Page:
Note: Lunch is not served in this event, you are welcome to bring food with you or eat at a nearby restaurant


Talk 3 - Keep Your Bins in the Cage. Falco is Watching


GTFOBins (Get the f*** out of binaries) project collects functions of Linux binaries that can be abused and exploited in different ways. Let’s analyze some interesting patterns and concrete examples, then learn how we can detect and respond to these threats using the Falco Runtime Security engine.


The GTFOBins repository is a very interesting collaborative project that collects legitimate functions of Unix binaries that can be abused for malicious usage like: * Getting out restricted shells * Escalate or maintain elevated privileges * Transfer files * Spawn bind and reverse shells * Facilitate the other post-exploitation tasks …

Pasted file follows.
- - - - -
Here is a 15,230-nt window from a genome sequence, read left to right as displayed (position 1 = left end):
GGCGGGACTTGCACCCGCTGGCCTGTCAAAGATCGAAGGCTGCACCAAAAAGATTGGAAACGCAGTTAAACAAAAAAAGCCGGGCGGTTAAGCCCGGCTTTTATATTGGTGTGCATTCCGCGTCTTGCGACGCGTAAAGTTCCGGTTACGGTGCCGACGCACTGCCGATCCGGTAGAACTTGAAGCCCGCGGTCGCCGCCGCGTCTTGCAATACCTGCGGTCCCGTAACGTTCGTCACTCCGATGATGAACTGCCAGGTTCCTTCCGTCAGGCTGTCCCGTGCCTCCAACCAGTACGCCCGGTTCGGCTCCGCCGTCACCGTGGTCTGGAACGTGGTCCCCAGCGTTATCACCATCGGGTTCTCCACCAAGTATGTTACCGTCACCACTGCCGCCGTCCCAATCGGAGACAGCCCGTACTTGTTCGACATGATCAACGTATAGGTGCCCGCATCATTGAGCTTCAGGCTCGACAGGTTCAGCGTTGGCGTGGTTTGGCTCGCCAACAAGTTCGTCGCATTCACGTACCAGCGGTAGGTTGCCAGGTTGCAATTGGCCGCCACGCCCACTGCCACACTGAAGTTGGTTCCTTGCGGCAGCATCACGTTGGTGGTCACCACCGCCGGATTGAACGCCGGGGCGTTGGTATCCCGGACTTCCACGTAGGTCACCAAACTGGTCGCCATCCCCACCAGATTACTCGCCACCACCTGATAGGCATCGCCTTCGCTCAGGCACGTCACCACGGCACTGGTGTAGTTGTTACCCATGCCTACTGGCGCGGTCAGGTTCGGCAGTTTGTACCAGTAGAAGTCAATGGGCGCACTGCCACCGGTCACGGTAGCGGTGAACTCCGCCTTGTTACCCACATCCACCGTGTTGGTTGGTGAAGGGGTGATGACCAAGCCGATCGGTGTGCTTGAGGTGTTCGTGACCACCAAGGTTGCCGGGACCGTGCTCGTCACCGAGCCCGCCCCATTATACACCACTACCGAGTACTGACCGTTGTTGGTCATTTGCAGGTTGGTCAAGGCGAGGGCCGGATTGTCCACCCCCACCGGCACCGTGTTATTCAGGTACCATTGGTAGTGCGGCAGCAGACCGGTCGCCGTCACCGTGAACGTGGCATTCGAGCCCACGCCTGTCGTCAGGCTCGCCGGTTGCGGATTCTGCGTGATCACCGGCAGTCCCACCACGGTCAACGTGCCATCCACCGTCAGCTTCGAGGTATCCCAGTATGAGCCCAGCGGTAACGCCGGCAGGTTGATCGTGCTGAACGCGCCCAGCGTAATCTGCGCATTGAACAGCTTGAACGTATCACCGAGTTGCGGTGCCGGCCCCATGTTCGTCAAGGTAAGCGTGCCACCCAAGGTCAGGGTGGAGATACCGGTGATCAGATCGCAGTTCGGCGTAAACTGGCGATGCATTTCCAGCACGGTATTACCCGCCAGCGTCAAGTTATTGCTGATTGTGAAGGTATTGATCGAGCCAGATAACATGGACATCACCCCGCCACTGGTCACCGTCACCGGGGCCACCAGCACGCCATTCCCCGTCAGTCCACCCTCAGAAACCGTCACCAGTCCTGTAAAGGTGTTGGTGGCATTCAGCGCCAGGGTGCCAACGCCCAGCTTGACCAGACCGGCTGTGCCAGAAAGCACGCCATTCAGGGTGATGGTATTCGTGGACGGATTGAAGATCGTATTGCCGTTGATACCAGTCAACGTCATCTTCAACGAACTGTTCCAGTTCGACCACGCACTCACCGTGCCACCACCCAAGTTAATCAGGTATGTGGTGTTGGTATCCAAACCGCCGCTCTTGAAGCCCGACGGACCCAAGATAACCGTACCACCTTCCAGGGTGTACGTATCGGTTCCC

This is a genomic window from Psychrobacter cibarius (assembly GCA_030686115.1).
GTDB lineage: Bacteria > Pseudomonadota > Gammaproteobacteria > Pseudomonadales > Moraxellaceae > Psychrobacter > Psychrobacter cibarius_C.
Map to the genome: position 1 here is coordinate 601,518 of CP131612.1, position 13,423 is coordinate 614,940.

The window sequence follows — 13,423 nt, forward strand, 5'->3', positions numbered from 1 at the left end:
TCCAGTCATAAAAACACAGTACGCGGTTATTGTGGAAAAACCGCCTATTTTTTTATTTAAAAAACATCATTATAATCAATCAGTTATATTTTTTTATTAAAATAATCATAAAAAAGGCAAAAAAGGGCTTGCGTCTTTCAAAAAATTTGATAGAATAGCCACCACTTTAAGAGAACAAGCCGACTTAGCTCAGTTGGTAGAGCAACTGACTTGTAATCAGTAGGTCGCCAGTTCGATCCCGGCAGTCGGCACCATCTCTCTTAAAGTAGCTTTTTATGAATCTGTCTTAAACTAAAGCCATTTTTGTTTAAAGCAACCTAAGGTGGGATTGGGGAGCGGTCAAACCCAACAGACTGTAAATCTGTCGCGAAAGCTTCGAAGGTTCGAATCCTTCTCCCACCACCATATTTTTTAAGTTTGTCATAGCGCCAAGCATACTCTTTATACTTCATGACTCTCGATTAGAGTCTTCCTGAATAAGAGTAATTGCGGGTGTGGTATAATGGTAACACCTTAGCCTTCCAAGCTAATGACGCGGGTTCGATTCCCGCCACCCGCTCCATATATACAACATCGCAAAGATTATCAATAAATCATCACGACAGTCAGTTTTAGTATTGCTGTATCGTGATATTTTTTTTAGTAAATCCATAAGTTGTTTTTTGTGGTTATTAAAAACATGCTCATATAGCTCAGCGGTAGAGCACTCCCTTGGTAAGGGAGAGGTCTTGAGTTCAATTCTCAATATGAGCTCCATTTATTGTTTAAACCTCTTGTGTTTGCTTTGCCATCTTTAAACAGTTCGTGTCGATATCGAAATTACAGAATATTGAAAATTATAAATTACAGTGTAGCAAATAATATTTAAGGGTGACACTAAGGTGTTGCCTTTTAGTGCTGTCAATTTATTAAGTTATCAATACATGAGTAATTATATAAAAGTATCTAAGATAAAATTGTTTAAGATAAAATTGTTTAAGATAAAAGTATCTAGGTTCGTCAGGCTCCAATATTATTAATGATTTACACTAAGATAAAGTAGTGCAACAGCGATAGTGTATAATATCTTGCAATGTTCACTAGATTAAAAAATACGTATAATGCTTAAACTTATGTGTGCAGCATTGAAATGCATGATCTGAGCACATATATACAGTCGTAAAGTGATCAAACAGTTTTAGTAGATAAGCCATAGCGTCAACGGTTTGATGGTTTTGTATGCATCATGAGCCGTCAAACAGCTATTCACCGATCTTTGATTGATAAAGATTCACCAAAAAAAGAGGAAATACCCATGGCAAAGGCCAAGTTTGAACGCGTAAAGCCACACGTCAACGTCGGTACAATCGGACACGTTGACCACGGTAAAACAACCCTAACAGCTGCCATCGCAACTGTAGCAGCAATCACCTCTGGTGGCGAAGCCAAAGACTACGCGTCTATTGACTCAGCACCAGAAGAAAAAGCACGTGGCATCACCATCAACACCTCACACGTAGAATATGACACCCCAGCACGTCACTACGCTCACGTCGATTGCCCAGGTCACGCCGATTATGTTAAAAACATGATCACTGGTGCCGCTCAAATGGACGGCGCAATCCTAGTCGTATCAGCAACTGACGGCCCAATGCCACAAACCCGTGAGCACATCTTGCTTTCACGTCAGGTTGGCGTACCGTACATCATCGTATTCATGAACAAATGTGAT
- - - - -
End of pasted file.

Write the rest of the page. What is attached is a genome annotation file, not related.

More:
Although the usage is very well documented, the explanation and details are often not straightforward. We will go one step further by analyzing some of these examples, grouped by similar function patterns, and explaining how they work.

Then, we will talk about Falco Cloud-Native Runtime Security, its features, and learn how to create some Falco rules to detect these kinds of threats. 


Speaker: Vicente Herrera García


Vicente Herrera is a Cloud Native Security Advocate at Sysdig, where he develops security tools and integrations, and helps to raise awareness about them. Author of the book “Building intelligent cloud applications” for O’Reilly about Azure serverless and cognitive services, he has deep knowledge about developing serverless projects with complex requirements.





Open Discussions Session


Talk 4 - Kubernetes Security Logging with Falco and Elastic SIEM


What are your Kubernetes pods doing at runtime? Detect any kind of abnormal activity in real time using CNCF Falco and visualize it with user friendly dashboards in Elastic SIEM to improve incident response with the peace of mind of being backed by officially recognized standards like PCI and NIST.